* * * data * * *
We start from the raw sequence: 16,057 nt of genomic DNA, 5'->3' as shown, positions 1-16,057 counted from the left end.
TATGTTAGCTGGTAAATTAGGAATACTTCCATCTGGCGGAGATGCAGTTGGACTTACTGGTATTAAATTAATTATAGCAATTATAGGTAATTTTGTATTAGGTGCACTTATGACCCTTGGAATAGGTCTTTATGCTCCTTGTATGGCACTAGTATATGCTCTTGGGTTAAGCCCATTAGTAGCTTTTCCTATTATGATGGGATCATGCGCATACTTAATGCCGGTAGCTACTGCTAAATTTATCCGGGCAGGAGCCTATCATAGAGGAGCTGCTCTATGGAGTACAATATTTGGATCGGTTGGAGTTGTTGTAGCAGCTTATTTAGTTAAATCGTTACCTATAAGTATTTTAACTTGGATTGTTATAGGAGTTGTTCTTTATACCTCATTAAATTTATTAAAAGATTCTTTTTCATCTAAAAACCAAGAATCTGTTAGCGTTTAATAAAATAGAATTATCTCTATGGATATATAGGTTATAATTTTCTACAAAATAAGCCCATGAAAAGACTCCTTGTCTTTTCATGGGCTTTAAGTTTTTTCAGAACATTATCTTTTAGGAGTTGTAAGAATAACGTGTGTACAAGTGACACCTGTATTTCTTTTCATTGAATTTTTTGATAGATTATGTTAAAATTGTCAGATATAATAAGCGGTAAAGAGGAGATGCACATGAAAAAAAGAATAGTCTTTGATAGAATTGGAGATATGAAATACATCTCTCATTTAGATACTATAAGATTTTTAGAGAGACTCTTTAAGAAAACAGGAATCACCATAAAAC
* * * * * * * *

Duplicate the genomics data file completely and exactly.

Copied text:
We start from the raw sequence: 16,057 nt of genomic DNA, 5'->3' as shown, positions 1-16,057 counted from the left end.
TATGTTAGCTGGTAAATTAGGAATACTTCCATCTGGCGGAGATGCAGTTGGACTTACTGGTATTAAATTAATTATAGCAATTATAGGTAATTTTGTATTAGGTGCACTTATGACCCTTGGAATAGGTCTTTATGCTCCTTGTATGGCACTAGTATATGCTCTTGGGTTAAGCCCATTAGTAGCTTTTCCTATTATGATGGGATCATGCGCATACTTAATGCCGGTAGCTACTGCTAAATTTATCCGGGCAGGAGCCTATCATAGAGGAGCTGCTCTATGGAGTACAATATTTGGATCGGTTGGAGTTGTTGTAGCAGCTTATTTAGTTAAATCGTTACCTATAAGTATTTTAACTTGGATTGTTATAGGAGTTGTTCTTTATACCTCATTAAATTTATTAAAAGATTCTTTTTCATCTAAAAACCAAGAATCTGTTAGCGTTTAATAAAATAGAATTATCTCTATGGATATATAGGTTATAATTTTCTACAAAATAAGCCCATGAAAAGACTCCTTGTCTTTTCATGGGCTTTAAGTTTTTTCAGAACATTATCTTTTAGGAGTTGTAAGAATAACGTGTGTACAAGTGACACCTGTATTTCTTTTCATTGAATTTTTTGATAGATTATGTTAAAATTGTCAGATATAATAAGCGGTAAAGAGGAGATGCACATGAAAAAAAGAATAGTCTTTGATAGAATTGGAGATATGAAATACATCTCTCATTTAGATACTATAAGATTTTTAGAGAGACTCTTTAAGAAAACAGGAATCACCATAAAAC